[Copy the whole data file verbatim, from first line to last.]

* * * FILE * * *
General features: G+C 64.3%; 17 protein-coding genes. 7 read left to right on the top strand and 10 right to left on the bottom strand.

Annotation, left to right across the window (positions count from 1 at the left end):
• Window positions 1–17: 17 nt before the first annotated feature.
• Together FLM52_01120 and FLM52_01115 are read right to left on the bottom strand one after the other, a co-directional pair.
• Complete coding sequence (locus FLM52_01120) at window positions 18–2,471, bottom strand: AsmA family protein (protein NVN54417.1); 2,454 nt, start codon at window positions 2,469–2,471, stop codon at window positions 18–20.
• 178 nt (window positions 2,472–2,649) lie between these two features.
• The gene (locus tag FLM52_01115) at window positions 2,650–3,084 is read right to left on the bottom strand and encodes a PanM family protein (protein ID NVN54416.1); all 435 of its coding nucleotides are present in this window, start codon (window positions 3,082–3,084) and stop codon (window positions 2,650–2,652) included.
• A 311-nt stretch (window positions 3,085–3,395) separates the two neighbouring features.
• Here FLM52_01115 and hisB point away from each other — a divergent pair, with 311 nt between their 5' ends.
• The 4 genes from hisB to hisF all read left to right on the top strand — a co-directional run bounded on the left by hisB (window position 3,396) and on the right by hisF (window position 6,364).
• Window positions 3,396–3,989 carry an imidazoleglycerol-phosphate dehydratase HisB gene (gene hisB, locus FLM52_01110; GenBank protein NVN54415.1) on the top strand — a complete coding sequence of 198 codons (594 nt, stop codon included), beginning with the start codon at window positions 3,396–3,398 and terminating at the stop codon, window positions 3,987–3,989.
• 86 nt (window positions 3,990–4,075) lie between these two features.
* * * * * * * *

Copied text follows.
General features: G+C 64.3%; 17 protein-coding genes. 7 read left to right on the top strand and 10 right to left on the bottom strand.

Annotation, left to right across the window (positions count from 1 at the left end):
• Window positions 1–17: 17 nt before the first annotated feature.
• Together FLM52_01120 and FLM52_01115 are read right to left on the bottom strand one after the other, a co-directional pair.
• Complete coding sequence (locus FLM52_01120) at window positions 18–2,471, bottom strand: AsmA family protein (protein NVN54417.1); 2,454 nt, start codon at window positions 2,469–2,471, stop codon at window positions 18–20.
• 178 nt (window positions 2,472–2,649) lie between these two features.
• The gene (locus tag FLM52_01115) at window positions 2,650–3,084 is read right to left on the bottom strand and encodes a PanM family protein (protein ID NVN54416.1); all 435 of its coding nucleotides are present in this window, start codon (window positions 3,082–3,084) and stop codon (window positions 2,650–2,652) included.
• A 311-nt stretch (window positions 3,085–3,395) separates the two neighbouring features.
• Here FLM52_01115 and hisB point away from each other — a divergent pair, with 311 nt between their 5' ends.
• The 4 genes from hisB to hisF all read left to right on the top strand — a co-directional run bounded on the left by hisB (window position 3,396) and on the right by hisF (window position 6,364).
• Window positions 3,396–3,989 carry an imidazoleglycerol-phosphate dehydratase HisB gene (gene hisB, locus FLM52_01110; GenBank protein NVN54415.1) on the top strand — a complete coding sequence of 198 codons (594 nt, stop codon included), beginning with the start codon at window positions 3,396–3,398 and terminating at the stop codon, window positions 3,987–3,989.
• 86 nt (window positions 3,990–4,075) lie between these two features.